We have recently seen the re-emergence of re-engineering as companies search for ways to optimize and rationalize their operations in order to cut cost.
We were deeply involved in re-engineering in the mid-1990's during the height of that "consulting craze" which was lead by the guru of process redesign, Michael Hammer.
Specifically we worked at IBM with a group of re-engineering experts that were dramatically redesigning the way IBM developed products. We worked with that team on the San Jose disk drive business, cutting the development cycle time down to 12 months (originally ~36 months) and removing 4 layers of their 7-layer management hierarchy and redistributing these people back into core development teams. It was a real shock for those long-term IBM'ers when they lost their secretaries!
This presentation (above) describes an innovative use of decision modeling to focus a team on the business processes that would generate the greatest return (i.e. maximize the benefit for the $ invested). We started by benchmarking them against their competition in order to identify their strengths and weaknesses (from the customer's perspective).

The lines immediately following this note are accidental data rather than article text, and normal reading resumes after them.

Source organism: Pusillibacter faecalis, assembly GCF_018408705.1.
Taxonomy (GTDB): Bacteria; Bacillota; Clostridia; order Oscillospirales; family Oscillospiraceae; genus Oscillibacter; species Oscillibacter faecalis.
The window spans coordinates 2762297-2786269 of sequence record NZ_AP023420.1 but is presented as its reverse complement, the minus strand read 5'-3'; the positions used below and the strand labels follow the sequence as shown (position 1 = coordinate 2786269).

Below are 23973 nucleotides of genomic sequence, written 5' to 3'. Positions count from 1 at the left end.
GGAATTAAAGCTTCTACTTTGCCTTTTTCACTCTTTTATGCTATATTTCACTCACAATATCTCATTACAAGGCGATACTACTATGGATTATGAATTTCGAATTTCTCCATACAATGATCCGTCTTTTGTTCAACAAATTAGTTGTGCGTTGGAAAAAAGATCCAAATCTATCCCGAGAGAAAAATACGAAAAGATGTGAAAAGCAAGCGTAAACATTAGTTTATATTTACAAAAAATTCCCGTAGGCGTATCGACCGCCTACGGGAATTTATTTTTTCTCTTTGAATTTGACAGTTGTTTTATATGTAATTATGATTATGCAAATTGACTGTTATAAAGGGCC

This lead to a study of customer needs (i.e. what they wanted most), where we ranked the ways they could meet those customer needs. This ranked list then became the criteria by which they ranked the specific business processes that could be redesigned. Each re-design project was "costed," with those costs we did a cost-benefit study to determine where to get the biggest bang-for-the-buck.
Once focused, we proceeded to re-engineer the target processes.